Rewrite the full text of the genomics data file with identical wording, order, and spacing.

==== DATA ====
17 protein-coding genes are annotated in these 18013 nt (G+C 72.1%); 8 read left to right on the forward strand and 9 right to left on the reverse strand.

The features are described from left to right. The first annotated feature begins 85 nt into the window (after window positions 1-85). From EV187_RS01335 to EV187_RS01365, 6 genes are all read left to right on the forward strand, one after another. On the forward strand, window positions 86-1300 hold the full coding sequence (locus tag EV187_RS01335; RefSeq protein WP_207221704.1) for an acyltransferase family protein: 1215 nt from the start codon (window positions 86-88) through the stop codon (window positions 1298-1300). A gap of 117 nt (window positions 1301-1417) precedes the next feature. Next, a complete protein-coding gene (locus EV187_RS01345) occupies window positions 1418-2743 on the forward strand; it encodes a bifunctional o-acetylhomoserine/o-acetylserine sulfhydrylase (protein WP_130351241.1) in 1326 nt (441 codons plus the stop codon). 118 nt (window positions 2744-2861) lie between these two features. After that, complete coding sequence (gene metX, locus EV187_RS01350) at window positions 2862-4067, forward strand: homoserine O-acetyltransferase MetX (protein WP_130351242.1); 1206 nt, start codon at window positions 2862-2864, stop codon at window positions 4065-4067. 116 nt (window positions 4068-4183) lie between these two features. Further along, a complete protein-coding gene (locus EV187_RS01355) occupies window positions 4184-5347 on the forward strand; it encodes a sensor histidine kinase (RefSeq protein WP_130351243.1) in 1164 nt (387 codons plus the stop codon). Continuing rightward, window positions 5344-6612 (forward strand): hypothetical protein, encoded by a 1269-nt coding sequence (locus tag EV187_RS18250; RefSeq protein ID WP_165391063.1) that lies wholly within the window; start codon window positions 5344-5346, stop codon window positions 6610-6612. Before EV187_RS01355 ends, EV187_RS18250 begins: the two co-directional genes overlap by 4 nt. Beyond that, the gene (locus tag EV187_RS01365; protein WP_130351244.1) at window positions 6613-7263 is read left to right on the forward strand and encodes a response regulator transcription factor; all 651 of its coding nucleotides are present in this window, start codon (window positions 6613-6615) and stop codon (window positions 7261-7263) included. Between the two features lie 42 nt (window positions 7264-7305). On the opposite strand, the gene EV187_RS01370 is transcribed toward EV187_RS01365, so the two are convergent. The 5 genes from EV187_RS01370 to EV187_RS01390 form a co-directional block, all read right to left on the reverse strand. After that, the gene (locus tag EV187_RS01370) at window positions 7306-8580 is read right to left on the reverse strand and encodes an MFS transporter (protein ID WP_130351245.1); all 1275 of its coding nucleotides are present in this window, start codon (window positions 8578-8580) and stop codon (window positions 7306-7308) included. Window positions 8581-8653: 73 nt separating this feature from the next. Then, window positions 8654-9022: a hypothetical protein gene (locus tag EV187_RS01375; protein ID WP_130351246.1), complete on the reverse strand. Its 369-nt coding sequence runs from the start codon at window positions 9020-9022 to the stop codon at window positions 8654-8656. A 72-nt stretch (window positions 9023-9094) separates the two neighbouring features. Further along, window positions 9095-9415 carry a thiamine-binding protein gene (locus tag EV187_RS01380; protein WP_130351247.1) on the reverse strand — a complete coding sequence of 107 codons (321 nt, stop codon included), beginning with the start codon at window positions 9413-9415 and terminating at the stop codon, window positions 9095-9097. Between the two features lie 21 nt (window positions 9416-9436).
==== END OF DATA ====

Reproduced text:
17 protein-coding genes are annotated in these 18013 nt (G+C 72.1%); 8 read left to right on the forward strand and 9 right to left on the reverse strand.

The features are described from left to right. The first annotated feature begins 85 nt into the window (after window positions 1-85). From EV187_RS01335 to EV187_RS01365, 6 genes are all read left to right on the forward strand, one after another. On the forward strand, window positions 86-1300 hold the full coding sequence (locus tag EV187_RS01335; RefSeq protein WP_207221704.1) for an acyltransferase family protein: 1215 nt from the start codon (window positions 86-88) through the stop codon (window positions 1298-1300). A gap of 117 nt (window positions 1301-1417) precedes the next feature. Next, a complete protein-coding gene (locus EV187_RS01345) occupies window positions 1418-2743 on the forward strand; it encodes a bifunctional o-acetylhomoserine/o-acetylserine sulfhydrylase (protein WP_130351241.1) in 1326 nt (441 codons plus the stop codon). 118 nt (window positions 2744-2861) lie between these two features. After that, complete coding sequence (gene metX, locus EV187_RS01350) at window positions 2862-4067, forward strand: homoserine O-acetyltransferase MetX (protein WP_130351242.1); 1206 nt, start codon at window positions 2862-2864, stop codon at window positions 4065-4067. 116 nt (window positions 4068-4183) lie between these two features. Further along, a complete protein-coding gene (locus EV187_RS01355) occupies window positions 4184-5347 on the forward strand; it encodes a sensor histidine kinase (RefSeq protein WP_130351243.1) in 1164 nt (387 codons plus the stop codon). Continuing rightward, window positions 5344-6612 (forward strand): hypothetical protein, encoded by a 1269-nt coding sequence (locus tag EV187_RS18250; RefSeq protein ID WP_165391063.1) that lies wholly within the window; start codon window positions 5344-5346, stop codon window positions 6610-6612. Before EV187_RS01355 ends, EV187_RS18250 begins: the two co-directional genes overlap by 4 nt. Beyond that, the gene (locus tag EV187_RS01365; protein WP_130351244.1) at window positions 6613-7263 is read left to right on the forward strand and encodes a response regulator transcription factor; all 651 of its coding nucleotides are present in this window, start codon (window positions 6613-6615) and stop codon (window positions 7261-7263) included. Between the two features lie 42 nt (window positions 7264-7305). On the opposite strand, the gene EV187_RS01370 is transcribed toward EV187_RS01365, so the two are convergent. The 5 genes from EV187_RS01370 to EV187_RS01390 form a co-directional block, all read right to left on the reverse strand. After that, the gene (locus tag EV187_RS01370) at window positions 7306-8580 is read right to left on the reverse strand and encodes an MFS transporter (protein ID WP_130351245.1); all 1275 of its coding nucleotides are present in this window, start codon (window positions 8578-8580) and stop codon (window positions 7306-7308) included. Window positions 8581-8653: 73 nt separating this feature from the next. Then, window positions 8654-9022: a hypothetical protein gene (locus tag EV187_RS01375; protein ID WP_130351246.1), complete on the reverse strand. Its 369-nt coding sequence runs from the start codon at window positions 9020-9022 to the stop codon at window positions 8654-8656. A 72-nt stretch (window positions 9023-9094) separates the two neighbouring features. Further along, window positions 9095-9415 carry a thiamine-binding protein gene (locus tag EV187_RS01380; protein WP_130351247.1) on the reverse strand — a complete coding sequence of 107 codons (321 nt, stop codon included), beginning with the start codon at window positions 9413-9415 and terminating at the stop codon, window positions 9095-9097. Between the two features lie 21 nt (window positions 9416-9436).